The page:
Fun Facts

Excerpted and adapted from The Dallas Morning News, October 20, 2002. 

  • Sen. Cornyn was born Feb. 2, 1952, in Houston, the second of three children.
  • Sen. Cornyn’s father was a B–17 pilot who was shot down on his 26th mission. He spent four months in a German prisoner of war camp, went to college on the GI Bill, and later became an Air Force dentist. He retired as a colonel.
  • Because Sen. Cornyn’s father was in the Air Force, his family traveled a good deal growing up. At various points they were stationed in El Paso; Biloxi, Mississippi; Washington, D.C.; San Antonio; and Tachikawa, Japan.
  • When his family was stationed in Japan, Sen. Cornyn had the opportunity to climb Mount Fuji.
  • Sen. Cornyn wrestled while attending high school in Japan – Greco–Roman, not sumo style – and threw the discus and shot put for his track and field team.
  • Sen. Cornyn played the trombone for 10 years while growing up.
  • In college, Sen. Cornyn played intramural football, basketball and racquetball. As a senior, he was chosen as "outstanding intramural athlete."
  • After college, Sen. Cornyn decided not to become an entry–level reporter and instead studied for a real estate license while working as a waiter at Steak & Ale.
  • Sen. Cornyn sold houses for about a year, but soon discovered that he was “not a very good salesman.” Instead, Sen. Cornyn applied to law school and matriculated at St. Mary's University in San Antonio the following year.
  • In 1977, Sen. Cornyn joined the San Antonio law firm of Groce, Locke, & Hebdon. He specialized in defending doctors and lawyers in malpractice suits. Sen. Cornyn enjoyed the job because it allowed him to be involved in both medicine and the law.
  • Sen. Cornyn met his future wife, Sandy, on a blind date at the age of 25. They got married two years later and have been married for 37 years; they have two daughters, Danley and Haley.
  • Sen. Cornyn first considered running for elected office in 1984 at the age of 32 when a group of local Republicans at a Super Bowl party asked him to run for an open state district judge seat in Bexar County. Sen. Cornyn says he must have looked the part – though he was young, he already had white hair.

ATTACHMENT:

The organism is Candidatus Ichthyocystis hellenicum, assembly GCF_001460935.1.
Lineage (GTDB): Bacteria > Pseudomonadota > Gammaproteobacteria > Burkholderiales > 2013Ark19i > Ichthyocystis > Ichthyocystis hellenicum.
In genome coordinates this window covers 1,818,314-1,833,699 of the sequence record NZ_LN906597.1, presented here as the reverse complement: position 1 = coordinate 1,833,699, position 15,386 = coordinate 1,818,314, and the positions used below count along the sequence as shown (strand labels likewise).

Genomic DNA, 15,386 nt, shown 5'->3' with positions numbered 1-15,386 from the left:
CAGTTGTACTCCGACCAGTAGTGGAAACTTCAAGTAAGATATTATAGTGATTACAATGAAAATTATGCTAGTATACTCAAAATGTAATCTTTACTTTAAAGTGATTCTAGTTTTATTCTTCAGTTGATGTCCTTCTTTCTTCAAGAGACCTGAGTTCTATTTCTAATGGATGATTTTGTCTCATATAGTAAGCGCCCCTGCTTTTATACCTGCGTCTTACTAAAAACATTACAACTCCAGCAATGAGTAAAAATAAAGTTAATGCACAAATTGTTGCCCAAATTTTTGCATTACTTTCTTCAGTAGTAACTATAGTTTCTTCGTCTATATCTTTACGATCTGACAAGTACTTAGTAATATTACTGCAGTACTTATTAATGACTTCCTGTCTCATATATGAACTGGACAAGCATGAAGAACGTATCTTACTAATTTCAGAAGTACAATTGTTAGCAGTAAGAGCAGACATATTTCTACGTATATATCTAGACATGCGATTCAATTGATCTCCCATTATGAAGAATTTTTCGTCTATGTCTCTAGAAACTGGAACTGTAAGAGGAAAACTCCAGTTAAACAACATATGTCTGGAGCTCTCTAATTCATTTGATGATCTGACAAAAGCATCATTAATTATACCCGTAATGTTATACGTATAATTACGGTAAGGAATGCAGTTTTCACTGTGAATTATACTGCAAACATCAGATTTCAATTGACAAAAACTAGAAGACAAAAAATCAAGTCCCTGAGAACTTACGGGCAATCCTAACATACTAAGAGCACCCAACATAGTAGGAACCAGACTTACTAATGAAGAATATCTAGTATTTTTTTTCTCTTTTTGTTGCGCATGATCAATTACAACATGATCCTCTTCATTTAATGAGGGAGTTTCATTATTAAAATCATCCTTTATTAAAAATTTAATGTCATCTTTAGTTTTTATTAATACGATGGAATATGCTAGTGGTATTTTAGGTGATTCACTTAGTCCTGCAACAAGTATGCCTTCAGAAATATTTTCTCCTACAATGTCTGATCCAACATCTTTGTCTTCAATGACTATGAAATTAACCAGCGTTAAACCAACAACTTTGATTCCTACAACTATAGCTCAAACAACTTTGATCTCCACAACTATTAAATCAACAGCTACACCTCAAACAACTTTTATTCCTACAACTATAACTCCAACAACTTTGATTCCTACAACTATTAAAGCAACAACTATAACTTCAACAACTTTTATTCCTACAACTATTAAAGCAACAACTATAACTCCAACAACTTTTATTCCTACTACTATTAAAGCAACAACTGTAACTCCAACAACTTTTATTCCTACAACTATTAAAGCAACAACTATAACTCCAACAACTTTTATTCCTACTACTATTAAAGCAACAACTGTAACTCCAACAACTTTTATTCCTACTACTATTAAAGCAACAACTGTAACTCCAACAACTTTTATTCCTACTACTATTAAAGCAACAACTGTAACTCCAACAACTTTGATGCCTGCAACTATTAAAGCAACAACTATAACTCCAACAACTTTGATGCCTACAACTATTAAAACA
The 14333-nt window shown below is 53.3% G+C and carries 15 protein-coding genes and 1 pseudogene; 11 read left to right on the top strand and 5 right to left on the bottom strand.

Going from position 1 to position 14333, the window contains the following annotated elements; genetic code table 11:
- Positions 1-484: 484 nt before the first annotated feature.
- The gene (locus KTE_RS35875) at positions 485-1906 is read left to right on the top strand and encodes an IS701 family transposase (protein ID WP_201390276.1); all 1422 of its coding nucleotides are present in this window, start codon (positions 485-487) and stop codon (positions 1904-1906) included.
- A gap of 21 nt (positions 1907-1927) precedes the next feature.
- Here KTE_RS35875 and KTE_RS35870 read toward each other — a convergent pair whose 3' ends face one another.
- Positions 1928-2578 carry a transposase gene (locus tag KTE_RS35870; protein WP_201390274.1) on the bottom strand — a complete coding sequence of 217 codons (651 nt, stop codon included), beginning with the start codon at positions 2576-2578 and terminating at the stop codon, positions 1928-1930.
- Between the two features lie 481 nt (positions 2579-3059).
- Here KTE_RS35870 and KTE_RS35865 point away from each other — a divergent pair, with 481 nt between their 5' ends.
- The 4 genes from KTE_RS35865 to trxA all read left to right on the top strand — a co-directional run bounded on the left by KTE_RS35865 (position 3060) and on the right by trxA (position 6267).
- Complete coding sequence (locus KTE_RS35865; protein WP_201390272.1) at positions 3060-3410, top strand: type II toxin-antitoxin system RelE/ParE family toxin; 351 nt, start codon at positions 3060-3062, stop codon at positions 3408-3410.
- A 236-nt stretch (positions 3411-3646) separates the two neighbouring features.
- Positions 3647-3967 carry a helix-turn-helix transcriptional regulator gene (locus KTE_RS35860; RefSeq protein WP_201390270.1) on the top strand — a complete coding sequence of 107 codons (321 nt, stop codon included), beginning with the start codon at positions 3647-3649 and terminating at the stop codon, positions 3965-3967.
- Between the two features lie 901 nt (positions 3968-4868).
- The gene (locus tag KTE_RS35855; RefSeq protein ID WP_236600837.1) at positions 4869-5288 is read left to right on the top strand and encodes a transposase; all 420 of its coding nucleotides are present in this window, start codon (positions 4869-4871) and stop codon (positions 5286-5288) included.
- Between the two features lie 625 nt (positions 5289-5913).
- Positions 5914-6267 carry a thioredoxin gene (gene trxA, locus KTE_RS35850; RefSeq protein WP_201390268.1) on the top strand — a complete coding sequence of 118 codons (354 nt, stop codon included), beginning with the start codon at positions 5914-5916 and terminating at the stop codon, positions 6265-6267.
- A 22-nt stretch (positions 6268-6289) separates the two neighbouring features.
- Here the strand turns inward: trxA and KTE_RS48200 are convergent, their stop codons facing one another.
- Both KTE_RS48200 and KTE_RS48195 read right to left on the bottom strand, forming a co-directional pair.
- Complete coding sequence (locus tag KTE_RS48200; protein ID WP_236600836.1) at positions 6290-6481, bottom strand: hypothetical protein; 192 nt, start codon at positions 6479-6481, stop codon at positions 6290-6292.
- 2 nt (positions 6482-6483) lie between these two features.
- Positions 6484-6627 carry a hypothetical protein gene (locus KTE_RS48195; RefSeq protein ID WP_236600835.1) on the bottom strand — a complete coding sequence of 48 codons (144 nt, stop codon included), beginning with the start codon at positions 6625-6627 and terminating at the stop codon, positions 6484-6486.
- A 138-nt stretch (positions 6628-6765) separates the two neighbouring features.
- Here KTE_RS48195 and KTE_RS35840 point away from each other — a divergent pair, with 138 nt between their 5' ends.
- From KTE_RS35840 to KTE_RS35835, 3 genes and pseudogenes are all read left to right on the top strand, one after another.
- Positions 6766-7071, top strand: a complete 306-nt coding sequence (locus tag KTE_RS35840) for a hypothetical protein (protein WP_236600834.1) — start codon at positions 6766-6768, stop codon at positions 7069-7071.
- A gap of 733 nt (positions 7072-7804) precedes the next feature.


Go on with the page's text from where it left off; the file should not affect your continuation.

• After serving as a district judge for six years, Sen. Cornyn was first elected to the Texas Supreme Court in 1990 and then reelected in 1996.
  • Sen. Cornyn earned a Masters of Law from the University of Virginia in 1995.
  • In 1997, Sen. Cornyn resigned from the Texas Supreme Court and ran for Attorney General. He became the first Republican to win that office since Reconstruction.
  • Sen. Cornyn had the opportunity to argue two cases before the U.S. Supreme Court. His appearances marked the first time in 20 years that a Texas Attorney General had personally gone before the Court.
  • Sen. Cornyn supports the death penalty, but sought a new punishment hearing for a condemned Hispanic inmate because prosecutors had used racially tinged testimony against him.
  • During his tenure as the Attorney General, Sen. Cornyn dramatically improved child support collection, obtained more than $4 million in civil penalties from unscrupulous nursing home operators, reclaimed $5 million from several major insurance companies that underpaid auto repair claims, and levied penalties against sweepstakes promoters who had defrauded consumers.
  • Sen. Cornyn was elected first to the United States Senate on Nov. 5, 2002, winning more than 55 percent of all votes cast.
  • Sen. Cornyn owns several firearms and hunts as often as he can.
  • Sen. Cornyn has volunteered for the World Affairs Council of San Antonio, the Salvation Army Adult Rehabilitation Council, and the Lutheran General Hospital board.
  • Sen. Cornyn’s most embarrassing moment occurred when he muffed the opening pitch at a Round Rock Express baseball game.
  • His favorite book is Bonfire of the Vanities and his favorite movie is Jerry Maguire.
  • His "favorite food" is anything that contains blueberries and his favorite color is blue.
  • Sen. Cornyn’s favorite type of music is country & western and his favorite sport is basketball.

Voting Record

VotesDateQuestionResultPosition
1632016/12/10 00:57:00On the Motion (Motion to Concur in the House Amendment to S. 612)Motion Agreed to (78-21)Yea
1622016/12/10 00:35:00On the Cloture Motion S. 612Cloture Motion Agreed to (69-30, 3/5 majority required)Yea
1612016/12/09 22:53:00On the Motion (Motion to Concur in the House Amendment to the Senate Amendment to H.R. 2028)Motion Agreed to (63-36)Yea
1602016/12/09 22:00:00On the Cloture Motion H.R. 2028Cloture Motion Agreed to (61-38, 3/5 majority required)Yea
1592016/12/08 12:31:00On the Conference Report S. 2943Conference Report Agreed to (92-7)Yea
1582016/12/07 14:29:00On the Cloture Motion S. 2943Cloture Motion Agreed to (92-7, 3/5 majority required)Yea
1572016/12/07 14:00:00On the Motion (Motion to Concur in the House Amendment to the Senate Amendment to H.R. 34)Motion Agreed to (94-5)Yea
1562016/12/05 17:44:00On the Cloture Motion H.R. 34Cloture Motion Agreed to (85-13, 3/5 majority required)Yea